Veeam DOES recommended avoiding low end NAS devices, and recommends SAN over NAS because Veeam wants block protocols. These parts are true and we don't need to watch videos as they are available in writing from @Rick-Vanover - we even have the author of the best practices here in the community!
The keys here are "low end" which is an issue around support. The misleading bit is that NAS means server, so low end servers are every bit affected in the same ways. The QNAP, Synology, ReadyNAS and other such devices are not actually NAS but Unified Storage, SAN as much as NAS. That Veeam recommends SAN instead of NAS is a protocol choice, it does not make those devices any less applicable. We should not be calling them NAS, as that is misleading, they are equally both.
If we really look at the guidance and consider what it could mean, the only real concern is "low end" and low end is always of some concern. Why spend so much on Veeam and Windows licensing and then get cheap on the hardware? You want solid storage hardware and solid support. But nothing here is telling us that there is anything wrong at all with these kinds of devices and certainly the issue is not some kind of corruption caused by the fact that they are in this product category.
It's true that you can make stateless systems without DevOps tooling and approaches. But the nature and assumptions of those systems is that you cannot. Just letting arbitrary logins (even of administrators) can undermine that. One of the beauties of the pure DevOps model is the lack of logins. Much like functional programming.
How about setup MySQL replication to remote site and then enable MySQLdump local backup on the DR site as well with increased frequency than daily ( may be twice a day). This way we have an up to date/latest copy and in case let's say there was a drop table command on master, and primary site failed, I can still switch to secondary, use the latest mysql backup to restore and make it up and running.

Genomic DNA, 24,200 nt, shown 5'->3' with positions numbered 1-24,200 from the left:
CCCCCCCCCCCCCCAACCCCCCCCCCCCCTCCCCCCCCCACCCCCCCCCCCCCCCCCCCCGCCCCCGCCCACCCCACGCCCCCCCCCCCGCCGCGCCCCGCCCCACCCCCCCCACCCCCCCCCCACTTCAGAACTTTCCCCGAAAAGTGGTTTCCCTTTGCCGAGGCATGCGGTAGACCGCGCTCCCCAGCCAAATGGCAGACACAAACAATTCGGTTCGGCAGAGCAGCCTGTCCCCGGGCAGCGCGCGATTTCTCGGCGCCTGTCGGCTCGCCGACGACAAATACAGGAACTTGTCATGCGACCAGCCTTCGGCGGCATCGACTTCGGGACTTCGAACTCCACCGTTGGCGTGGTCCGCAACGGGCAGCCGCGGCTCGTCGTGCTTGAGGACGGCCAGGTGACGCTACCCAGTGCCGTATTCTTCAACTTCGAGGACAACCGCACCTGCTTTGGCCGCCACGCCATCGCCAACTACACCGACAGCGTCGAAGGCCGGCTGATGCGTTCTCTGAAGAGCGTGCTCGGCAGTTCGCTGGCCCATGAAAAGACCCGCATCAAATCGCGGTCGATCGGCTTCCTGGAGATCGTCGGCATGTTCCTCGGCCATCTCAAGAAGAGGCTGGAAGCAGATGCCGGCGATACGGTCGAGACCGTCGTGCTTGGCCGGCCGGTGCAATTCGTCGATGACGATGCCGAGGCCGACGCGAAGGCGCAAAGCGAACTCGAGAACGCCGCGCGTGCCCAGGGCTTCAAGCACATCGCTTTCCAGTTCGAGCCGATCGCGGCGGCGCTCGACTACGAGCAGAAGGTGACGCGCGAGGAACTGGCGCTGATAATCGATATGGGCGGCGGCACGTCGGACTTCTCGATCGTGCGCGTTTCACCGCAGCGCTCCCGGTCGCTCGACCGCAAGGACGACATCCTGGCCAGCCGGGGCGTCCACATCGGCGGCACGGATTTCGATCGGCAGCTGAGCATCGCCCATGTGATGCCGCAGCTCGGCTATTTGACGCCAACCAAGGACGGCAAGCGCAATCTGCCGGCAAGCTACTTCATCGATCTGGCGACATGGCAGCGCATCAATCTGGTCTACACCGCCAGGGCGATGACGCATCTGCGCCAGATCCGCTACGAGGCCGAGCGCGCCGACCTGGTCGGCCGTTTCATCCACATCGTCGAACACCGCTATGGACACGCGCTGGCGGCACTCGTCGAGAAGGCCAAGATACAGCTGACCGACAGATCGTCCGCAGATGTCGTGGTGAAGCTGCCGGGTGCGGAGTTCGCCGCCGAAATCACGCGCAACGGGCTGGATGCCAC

Yup, that's what I would do. Get HA and DR all in one setup. Have it take backups 24 times a day if you want. The impact is pretty much zero.
So I've waited about 30 minutes or so, much longer after the backup completed. I still have a snapshot called XO_DELTA_BASE_VDI_SNAPSHOT. Am I able to delete it and it not affect the backup or is the delta based off of the snapshot?
Did you every get clarification on this? I suspect this is needed for the delta backup.
Yes, it uses the snapshots to make the backups. That's what I figured it was doing, but since Dustin didn't see it I thought maybe something was wrong.
We resolved it in another thread, I can't remember which one at this point.
The one big difference is that snowflake firms (or any size) tend to lean towards platform-based, agentless backups while DevOps firms almost never take platform-based backups because they have no need to ever restore a full VM, only the data.
It's the curse of large companies. Once you get to a certain size you have more than enough unhappy customers (or people with a reason to make you look bad) that will be vocal in any setting that you just always have them no matter what you do. No way to be a huge company without that happening.
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